| Lists |

Nine Disco Songs That Don't Suck

Keep New Times Free
I Support
  • Local
  • Community
  • Journalism
  • logo

Support the independent voice of South Florida and help keep the future of New Times free.

Even though disco gets a bad rap for its index-finger-pointing moves and

white polyester three-piece-suit fashion sense, the world of

ever-trendy dubstep, techno, and house would be nowhere without its

four-on-the-floor beat devotion and decadent party-till-sunrise excess.

Disco was actually a hip underground scene, prevalent in gay and black

nightclubs, before its proliferation onto mass culture and the

spawning of atrocities like the novelty hit "Disco Duck."

Three of the most eminent bands from the '70s disco movement take to the stage tonight at the Seminole Hard Rock Hotel & Casino's Hard Rock Live. Titled the "American Music Festival," this one-night-only event brings the Trammps, Village People, and Gloria Gaynor and infallible dance-floor igniters like "Disco Inferno," "Y.M.C.A.," and "I Will Survive" to our shores for one evening of glimmering mirror-ball nostalgia.

In our attempt to convince those who cannot see beyond the brothers Gibb and their perfectly feathered hair, the bell-bottoms, and dancing construction workers, we compiled a list of nine songs from the disco era that wouldn't sound entirely out of place in current-day dance floors at your hippest nightclub. Disco doesn't have to suck.

9. Amant - "If There's Love"

Famed producer Ray Martinez uses Latin rhythms and deep percussions in this studio group to create what would be coined the "Miami Sound." Being 1978, Martinez was one step ahead with his Latin-crossover ways -- many years before the Estefan's Miami Sound Machine would release its first English-language album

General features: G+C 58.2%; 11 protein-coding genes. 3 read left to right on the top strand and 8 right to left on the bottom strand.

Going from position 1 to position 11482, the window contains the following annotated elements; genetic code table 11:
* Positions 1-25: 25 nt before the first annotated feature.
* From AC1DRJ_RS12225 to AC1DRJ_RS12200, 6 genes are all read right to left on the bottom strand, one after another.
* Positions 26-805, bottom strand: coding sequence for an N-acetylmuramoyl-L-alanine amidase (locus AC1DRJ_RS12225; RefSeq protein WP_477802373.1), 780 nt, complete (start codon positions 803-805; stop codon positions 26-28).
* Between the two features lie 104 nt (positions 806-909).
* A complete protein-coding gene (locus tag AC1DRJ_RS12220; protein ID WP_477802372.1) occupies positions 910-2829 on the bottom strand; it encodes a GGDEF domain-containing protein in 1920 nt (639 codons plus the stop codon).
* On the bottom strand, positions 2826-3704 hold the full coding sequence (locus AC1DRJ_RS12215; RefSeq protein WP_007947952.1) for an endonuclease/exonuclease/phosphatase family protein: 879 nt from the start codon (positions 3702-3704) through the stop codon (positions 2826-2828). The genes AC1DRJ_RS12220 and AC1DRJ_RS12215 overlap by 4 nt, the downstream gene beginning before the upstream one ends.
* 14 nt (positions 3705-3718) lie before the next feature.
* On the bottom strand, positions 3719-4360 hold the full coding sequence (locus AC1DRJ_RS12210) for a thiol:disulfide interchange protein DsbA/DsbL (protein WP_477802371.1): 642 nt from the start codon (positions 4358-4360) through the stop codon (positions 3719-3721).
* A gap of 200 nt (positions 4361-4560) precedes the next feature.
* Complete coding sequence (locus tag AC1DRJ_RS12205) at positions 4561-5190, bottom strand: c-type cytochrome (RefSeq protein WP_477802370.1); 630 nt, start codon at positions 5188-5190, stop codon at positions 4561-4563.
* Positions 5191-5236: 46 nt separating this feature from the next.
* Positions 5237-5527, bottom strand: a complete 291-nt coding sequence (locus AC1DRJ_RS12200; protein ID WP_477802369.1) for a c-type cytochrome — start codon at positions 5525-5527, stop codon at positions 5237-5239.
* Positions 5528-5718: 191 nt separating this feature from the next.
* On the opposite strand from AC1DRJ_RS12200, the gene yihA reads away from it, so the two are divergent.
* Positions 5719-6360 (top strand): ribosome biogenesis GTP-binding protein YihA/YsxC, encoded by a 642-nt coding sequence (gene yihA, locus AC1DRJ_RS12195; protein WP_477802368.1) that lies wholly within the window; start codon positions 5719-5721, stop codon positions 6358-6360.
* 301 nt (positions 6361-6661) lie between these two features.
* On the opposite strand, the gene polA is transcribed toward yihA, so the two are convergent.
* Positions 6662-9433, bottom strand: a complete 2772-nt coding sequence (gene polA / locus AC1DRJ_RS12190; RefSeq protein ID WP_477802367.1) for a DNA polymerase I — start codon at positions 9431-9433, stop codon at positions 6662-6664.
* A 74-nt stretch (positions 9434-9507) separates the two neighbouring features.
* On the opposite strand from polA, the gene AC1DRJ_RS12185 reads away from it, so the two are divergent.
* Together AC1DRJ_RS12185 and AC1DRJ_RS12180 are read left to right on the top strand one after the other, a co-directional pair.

, Eyes of Innocence

, in 1984.

8. The Flirts - "Passion"

Back in the day, some people might have called this New York City trio "the Go-Go's gone disco," but we think of them as precursors to current-day femme fatale beat-smiths like Le Tigre and Peaches.

7. Loverde & Patrick Cowley - "Die Hard Lover"

Those familiar with noir-disco act Hercules and the Love Affair will hear many similarities in Frank Loverde's baritone delivery on this debut single from 1982. Loverde was working the club circuit, DJing and performing from time to time, when he met producer Patrick Cowley -- who would lay down the four-four rhythms and slow-shifting electronics. His deep, glossy vocals and Cowley's perfect backbeat make this one a relevant number to this day. You can hear seedlings of Erasure, Soft Cell, and other overly emotional electro groups

in this dramatic number.

6. A Number of Names - "Sharevari"

Disco's evolution is made evident on this 1981 track from obscure group A Number of Names. Many credit this duo from Detroit's late-'70s underground party scene as giving birth to techno with its faster-paced beats and barrage of keyboard lines. The players who would make up Detriot's famed techno movement a few years later are listening.

5. Cybotron - Cosmic Raindance (1981)

Released mere months after "Sharevari," Detroit duo Cybotron take it one step further with its robotic mind-bending groove. Techno godfather Juan Atkins teams up with Rick Davis here and turns the funk rhythms of P-Funk that inspired them into futuristic cyborg jams. Moby, the Orb, and Orbital were all paying close attention.

4. Cerrone - "Love in C Minor"